22. Silts, dark grey, with lesser light grey clays (cf. Bed 21). Tenuiserratum Zone and Subzone 2.55
21. Silts, dark grey, with abundant bivalves and ammonites. Subsidiary horizons of light grey-green silty clays and sandy lignitic intercalations. Cream ash bands. Densiplicatum Zone, Vertebrale Subzone from 5.40m above the base 12.35
Dunans Clay Member (Upper Callovian, Athleta Zone—Lower Oxfordian, Cordatum Zone and Subzone)
(Change of facies, from light grey silty clays to dark grey silts. Poorly exposed junction)
20. Silty clays (cf. Bed 6). Cordatum Subzone from 9.40m above the base 12.35
19. Silty clay, calcareous, harder than the adjacent beds. Useful marker bed. Costicardia Subzone 1.50
18. Silty clays (cf. Bed 6) 3.90
17. Layer of daggers (cf. Bed 7) 0.20
16. Silty clays (cf. Bed 6) 0.90
15. Layer of doggers (cf. Bed 7) 0.20
14. Silty clays (cf. Bed 6) 2.70
13. Layer of doggers (cf. Bed 7) 0.25
12. Silty clays (cf. Bed 6). Cordatum Zone, Bukowskii Subzone from 0.80m above the base 2.30
11. Layer of Doggers (cf. Bed 7) 0.20
10. Silty clays (cf. Bed 6) 1.40
9. Layer of doggers (cf. Bed 7) 0.20
8. Clays (cf. Bed 6). Praecordatum Subzone 3.60m above the base 5.50
7. Layer of calcareous, slightly sideritic doggers, weathering reddish 0.20
6. Clay, silty, grey-green, with layers of lignitic debris, much bioturbated by Thalassinoides and Chondrites, and phosphatic nodules. Lamberti Zone and Subzone; Mariae Zone, Scarburgense Subzone from 2.20m above the base. 2.55
5a-c. Two beds (a and c) of carbonate-cemented siltstone ('cementstone') separated by 0.45m of silty clay (b)—the most prominent marker at Staffin. Bositra common throughout. Kosmoceras in Beds b and c. Lamberti Zone, Henrici Subzone 0.95
4. Silts and silty clays, light grey-green, base burrowed by Chondrites. Bositra in several horizons. Athleta Zone, Phaeinum Subzone 1.90
Dunans Shale Member (Middle Callovian, Jason Zone and higher?)
3. Shales, dark grey, bituminous. Occasional belemnites 3.45
2. Shales, laminated, black, bituminous, with Lingula and belemnites 0.45
1. Clay, shaly, medium to dark grey, bituminous, with horizons of glauconitic silt burrowed by Chondrites. Belemnites abundant in the glauconitic beds. Medea Subzone; Jason Subzone 3.25
Belemnite Sands (Lower Callovian)
7. Limestone, hard, sandy, glauconitic and sideritic, red weathering. Lower part with white nodules. Abundant belemnites. 0.25
6. Sandstone, argillaceous and calcareous, soft; belemnites 0.30
5. Sandstone, pebbly and coarse-grained, hard, rubbly weathering, calcareous and glauconitic; belemnites 0.20
4. Sandstone, hard, calcareous, massive; not obviously fossiliferous
Sharp contact with bed below, which is penetrated by burrows 0.20
3. Siltstone and fine sandstone, carbonaceous, soft. Carbonaceous laminae outline many burrows. Original sedimentary lamination mostly disturbed by burrowing 3.00
2. Limestone, hard, sandy, shelly; fine-grained matrix; carbonaceous fragments common. Variety of bivalves, mostly disarticulated, but some with valves joined 0.60
1. Siltstone and fine sandstone, carbonaceous, soft. Carbonaceous laminae outline small-scale ripple-bedding. Shelly 3.00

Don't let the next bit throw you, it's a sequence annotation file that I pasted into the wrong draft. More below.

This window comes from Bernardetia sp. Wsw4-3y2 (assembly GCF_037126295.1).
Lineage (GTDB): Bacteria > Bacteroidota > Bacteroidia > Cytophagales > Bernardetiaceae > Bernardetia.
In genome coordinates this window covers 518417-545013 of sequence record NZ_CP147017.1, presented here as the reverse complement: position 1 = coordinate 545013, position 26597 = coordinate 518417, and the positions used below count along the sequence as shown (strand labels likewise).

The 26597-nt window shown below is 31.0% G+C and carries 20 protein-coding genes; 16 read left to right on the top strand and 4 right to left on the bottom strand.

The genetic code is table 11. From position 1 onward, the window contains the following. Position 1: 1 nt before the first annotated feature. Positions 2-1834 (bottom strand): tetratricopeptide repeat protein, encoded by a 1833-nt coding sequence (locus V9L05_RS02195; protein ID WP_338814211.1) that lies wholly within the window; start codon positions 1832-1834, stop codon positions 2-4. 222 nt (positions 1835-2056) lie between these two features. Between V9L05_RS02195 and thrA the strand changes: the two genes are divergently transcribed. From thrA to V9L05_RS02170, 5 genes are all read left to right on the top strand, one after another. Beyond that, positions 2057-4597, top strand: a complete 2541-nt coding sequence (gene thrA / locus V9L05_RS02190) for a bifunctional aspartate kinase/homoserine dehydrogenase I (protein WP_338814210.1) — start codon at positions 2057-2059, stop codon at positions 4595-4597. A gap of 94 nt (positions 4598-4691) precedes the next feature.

Upper Ostrea Beds (Upper Bathonian–Lower Callovian)
5. Shale, dark, very shelly; layers of mainly articulated heterodont bivalves; some harder limestones near base, a Neomiodon shell-bed at top 2.90
4. Siltstone, soft, carbonaceous streaks (resembles Bed 1 of the Belemnite Sands); shelly 1.20
3. Shale, dark, very shelly; with shell-beds in argillaceous matrix, about 4.55
2. Limestone, hard, shelly, massive 0.75
1. Shale, dark, shelly layers. Shell-beds hard and pyritic, with Isognomon; including basal shell-bed 8cm thick, conformable but sharp base, about 1.80
Dark clay for top 0.5m (approximately); red-green mottled mudstone or siltstone below)

The proposed route of Part (i) has been chosen because the initial localities are more easily identified if the excursion starts in the north. Also, as much of the stratigraphy to be examined strikes parallel to the coast it is unlikely that all details of this section will be observed within the time constraints imposed by the tides. If the study of a full succession is the object of the excursion then Locality 3 should be visited when the tide is at its lowest level (Figure 34a).

(i) The coastal section north of Staffin Bay[edit]

From the bridge over the Kilmartin River, in Staffin Bay, follow the main (A855) coastal road north for 7km (4 miles) to the North Dunans turn-off. Ample parking is available for cars, minibuses and coaches at the turn-off. Proceed 1km east along the minor road to Kildorais (the end of the metalled road) and through a farm gate and across a stile to the beach opposite Eilean Flodigarry.

Locality 1 [NG 4680 7170][edit]

The uppermost part of the exposed Staffin Shale Formation, consisting of the Flodigarry Shale Member, crops out here (Figure 34bc). These strata consist of siltstones, shales and clays of Bed 33, and above (including the type-locality of Beds 36–38). Cementstones (carbonate-cemented, silty clays) form obvious, outweathered features and indicate that bedding is close to vertical. Observed easily, but difficult to recover, are ammonites (composed of original aragonite), although belemnites can be readily collected. The large boulder on the beach within this bay consists of dolerite with slickensided, baked shale adhering to its west side. Outweathered calcareous concretions, often broken open and up to 50cm or more across, can be observed along the whole of this section. Proceed to the southern end of the bay.

Locality 2 [NG 4700 7130][edit]

This small promontory is marked by a thick, multiple dolerite intrusion. On the foreshore, just below the High-Water Line, an irregular mass of agglomerate and dolerite, associated with this intrusion, crops out. Continue south for 500m along the beach over a faulted and disrupted stratigraphy of: Staffin Shale Formation; Staffin Bay Formation; and, Great Estuarine Group (Skudiburgh Formation) (Figure 34bc), to the next small promontory (approximately 100m south of where the back wall of the beach gives way to more open ground).